6. what a timely subject, i have noticed that the central USA is awakening to the necessity of sharing produce with those who cannot afford to buy the fruits and veges recommended by the food councils..much is harvested and stored to raise prices at market..these commodities then end up being exported or distributed to outlets like Second Harvest..to the benefit of those in need..
    yes i do partake of bruised fruits and limp veges.., though i do grow my own, a very ripe tropical fruit such as papaya or mango can offer delight and digestive benefits..

  7. lizard100 says:

    I’m surprised at the comments that would buy this veg as long as it’s appearance could be disguised. Appearance doesn’t affect taste. We should be thinking of tasteless produce as ugly not the reverse.

  8. Philippa says:

    If you grow your own you learn to appreciate it more. It is worth growing something. If you were to grow some herbs you would have hardier ones and you wouldn’t have all that plastic and compost to dispose of. (There are often too many plants crammed into a pot and so they go mouldy and die earlier.)

    I fondly remember growing radishes with my Grandad and being given the first peas to pod. If you grow your own then you pick them smaller than the ones in the shops. The wonder of the natural packaging seeds grow in!

    The laughs we had when funny shaped vegetables were brought in!

    It is shame that some of the tastiest varieties are lost because the way that they crop or travel or keep don’t suit supermarket-type marketing.

  9. pocketgreen says:

    They definitely should start selling wobbly nobbly veg! And they should start selling more veg loose again. Many UK supermarkets now have potatoes and carrots and more in plastic – they looked more appetising ‘loose’.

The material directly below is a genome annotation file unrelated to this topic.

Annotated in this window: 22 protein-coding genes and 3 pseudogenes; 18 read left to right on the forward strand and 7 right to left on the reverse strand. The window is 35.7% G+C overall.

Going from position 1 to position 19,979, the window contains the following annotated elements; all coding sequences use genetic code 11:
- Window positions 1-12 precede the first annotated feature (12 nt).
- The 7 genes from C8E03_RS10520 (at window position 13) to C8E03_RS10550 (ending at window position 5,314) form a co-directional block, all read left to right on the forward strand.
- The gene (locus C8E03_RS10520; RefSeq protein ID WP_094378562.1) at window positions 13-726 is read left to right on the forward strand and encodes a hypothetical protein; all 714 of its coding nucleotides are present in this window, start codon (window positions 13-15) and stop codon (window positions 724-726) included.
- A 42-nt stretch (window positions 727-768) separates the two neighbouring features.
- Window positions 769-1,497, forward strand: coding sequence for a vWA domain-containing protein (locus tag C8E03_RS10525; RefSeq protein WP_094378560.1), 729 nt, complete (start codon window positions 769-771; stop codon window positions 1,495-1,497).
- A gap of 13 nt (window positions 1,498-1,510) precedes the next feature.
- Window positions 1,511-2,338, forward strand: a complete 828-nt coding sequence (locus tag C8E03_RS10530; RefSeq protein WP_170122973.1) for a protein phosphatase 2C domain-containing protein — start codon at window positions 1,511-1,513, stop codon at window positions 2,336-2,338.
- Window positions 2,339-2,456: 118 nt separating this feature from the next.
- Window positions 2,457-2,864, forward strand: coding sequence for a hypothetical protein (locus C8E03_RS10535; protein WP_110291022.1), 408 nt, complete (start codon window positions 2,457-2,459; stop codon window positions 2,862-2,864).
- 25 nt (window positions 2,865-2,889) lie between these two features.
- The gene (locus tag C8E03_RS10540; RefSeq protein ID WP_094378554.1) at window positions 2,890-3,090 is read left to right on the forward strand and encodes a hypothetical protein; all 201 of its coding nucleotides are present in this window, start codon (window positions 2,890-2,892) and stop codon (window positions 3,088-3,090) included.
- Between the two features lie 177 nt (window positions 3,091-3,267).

10. Yifei says:

    I really like the idea of ‘Inglorious’ fruits and vegetables. It can efficiently reduce the amount of waste food. And I’m also surprised to see that they are almost the same as normal fruits and vegetables! I’m willing to by such fruits and vegetables. But, on the other hand, I also think that it will be a little bit difficult for people to accept their inperfect appearance at first site. So, I suggest that we really should do this step by step. Starting with making juice or jam with such ‘inglorious’ fruits and vegetables will be a good choice.

  11. Grace Wolff says:

    I really love this idea. I have been doing a research paper for the past few months on food waste and found that consumers’ requirement of a certain aesthetic from their produce is a major cause of food wasted. Since consumers won’t buy it, neither will grocery stores which forces little options for the farmer other than throw it out. I would love it if grocery stores in the united states of america picked up this idea. Do you know if anyone has been working towards convincing grocery stores in the USA to sell ugly produce?

    • Mrs Green says:

      I’d love to hear more about your research paper. I’m not sure about whether the USA sell ‘ugly’ foods – I’ll ask on social media 🙂

Leave a Reply